Representing knowledge and evidence for decision

  • Henry E. KyburgJr.
Section I Preliminary Papers
Part of the Lecture Notes in Computer Science book series (LNCS, volume 286)


Our decisions reflect uncertainty in various ways. We take account of the uncertainty embodied in the roll of the die; we less often take account of the uncertainty of our belief that the die is fair. We need to take account of both uncertain knowledge and our knowledge of uncertainty.. “Evidence” itself has been regarded as uncertain. We argue that point-valued probabilities are a poor representation of uncertainty; that we need not be concerned with uncertain evidence; that interval-valued probabilities that result from knowledge of convex sets of distribution functions in reference classes (properly) include Shafer's mass functions as a special case; that these probabilities yield a plausible non-monotonic form of inference (uncertain inference, inductive inference, statistical inference); and finally that this framework provides a very nearly classical decision theory— so far as it goes. It is unclear how global the principles (such as minimax) that go beyond the principle of maximizing expected utility are.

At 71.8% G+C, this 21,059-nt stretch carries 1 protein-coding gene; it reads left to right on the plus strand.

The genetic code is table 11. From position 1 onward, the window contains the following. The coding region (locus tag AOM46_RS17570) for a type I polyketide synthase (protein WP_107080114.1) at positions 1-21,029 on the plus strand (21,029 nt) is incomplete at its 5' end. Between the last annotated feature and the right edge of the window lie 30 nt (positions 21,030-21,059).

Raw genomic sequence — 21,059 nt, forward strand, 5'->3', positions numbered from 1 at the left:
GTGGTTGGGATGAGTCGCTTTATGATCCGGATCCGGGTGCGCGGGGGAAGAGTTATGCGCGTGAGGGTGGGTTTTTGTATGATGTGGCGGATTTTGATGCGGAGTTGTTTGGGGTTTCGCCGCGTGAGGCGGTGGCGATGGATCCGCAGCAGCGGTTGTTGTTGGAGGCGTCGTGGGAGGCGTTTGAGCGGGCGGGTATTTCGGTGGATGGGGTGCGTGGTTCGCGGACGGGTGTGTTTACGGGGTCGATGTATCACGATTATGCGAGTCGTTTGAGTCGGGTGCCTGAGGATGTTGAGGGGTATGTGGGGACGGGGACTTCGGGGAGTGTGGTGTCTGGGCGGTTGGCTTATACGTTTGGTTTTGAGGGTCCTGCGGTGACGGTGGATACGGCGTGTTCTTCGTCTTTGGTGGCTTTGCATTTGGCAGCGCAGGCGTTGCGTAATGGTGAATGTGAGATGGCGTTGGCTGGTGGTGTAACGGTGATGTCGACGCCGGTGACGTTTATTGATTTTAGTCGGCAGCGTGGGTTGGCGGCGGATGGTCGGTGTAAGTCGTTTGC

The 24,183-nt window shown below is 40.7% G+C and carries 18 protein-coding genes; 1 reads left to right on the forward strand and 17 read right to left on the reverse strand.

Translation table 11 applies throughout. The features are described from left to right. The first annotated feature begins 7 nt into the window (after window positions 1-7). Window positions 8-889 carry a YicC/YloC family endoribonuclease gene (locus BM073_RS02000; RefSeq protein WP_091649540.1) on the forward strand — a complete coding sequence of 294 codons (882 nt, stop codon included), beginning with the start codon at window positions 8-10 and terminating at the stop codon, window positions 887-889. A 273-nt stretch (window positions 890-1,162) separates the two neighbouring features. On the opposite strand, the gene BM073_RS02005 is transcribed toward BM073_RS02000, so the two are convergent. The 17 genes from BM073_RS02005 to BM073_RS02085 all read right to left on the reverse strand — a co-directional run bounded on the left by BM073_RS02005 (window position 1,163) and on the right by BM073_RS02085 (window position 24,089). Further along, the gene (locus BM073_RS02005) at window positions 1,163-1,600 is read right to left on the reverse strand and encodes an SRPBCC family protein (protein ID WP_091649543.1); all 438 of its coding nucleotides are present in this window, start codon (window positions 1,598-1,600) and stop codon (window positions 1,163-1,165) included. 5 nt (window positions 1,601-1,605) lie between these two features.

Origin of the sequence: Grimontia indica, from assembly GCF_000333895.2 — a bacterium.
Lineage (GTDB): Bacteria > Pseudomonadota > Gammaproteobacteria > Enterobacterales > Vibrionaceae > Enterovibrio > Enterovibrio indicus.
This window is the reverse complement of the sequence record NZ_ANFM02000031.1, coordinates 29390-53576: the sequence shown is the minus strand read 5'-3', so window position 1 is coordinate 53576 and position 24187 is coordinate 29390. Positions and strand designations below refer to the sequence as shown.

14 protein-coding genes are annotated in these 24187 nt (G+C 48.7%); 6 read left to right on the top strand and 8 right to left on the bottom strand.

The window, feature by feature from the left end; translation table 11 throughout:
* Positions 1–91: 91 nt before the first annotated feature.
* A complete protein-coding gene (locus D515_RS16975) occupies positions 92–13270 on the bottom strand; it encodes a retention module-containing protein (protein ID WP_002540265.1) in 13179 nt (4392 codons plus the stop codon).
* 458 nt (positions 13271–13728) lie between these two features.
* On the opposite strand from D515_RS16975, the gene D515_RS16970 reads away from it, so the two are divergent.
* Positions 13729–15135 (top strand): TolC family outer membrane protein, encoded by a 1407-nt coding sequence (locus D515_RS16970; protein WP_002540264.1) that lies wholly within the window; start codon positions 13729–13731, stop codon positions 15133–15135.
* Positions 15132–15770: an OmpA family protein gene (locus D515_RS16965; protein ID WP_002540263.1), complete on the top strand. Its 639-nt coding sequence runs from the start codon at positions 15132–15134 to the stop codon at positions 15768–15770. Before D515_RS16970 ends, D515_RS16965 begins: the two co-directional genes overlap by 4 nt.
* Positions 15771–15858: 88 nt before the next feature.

Support Function Reference Class Ideal Observer Minimax Regret Uncertain Knowledge 
These keywords were added by machine and not by the authors. This process is experimental and the keywords may be updated as the learning algorithm improves.


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Copyright information

© Springer-Verlag Berlin Heidelberg 1987

Authors and Affiliations

  • Henry E. KyburgJr.
    • 1
  1. 1.Department of PhiosophyUniversity of RochesterRochester

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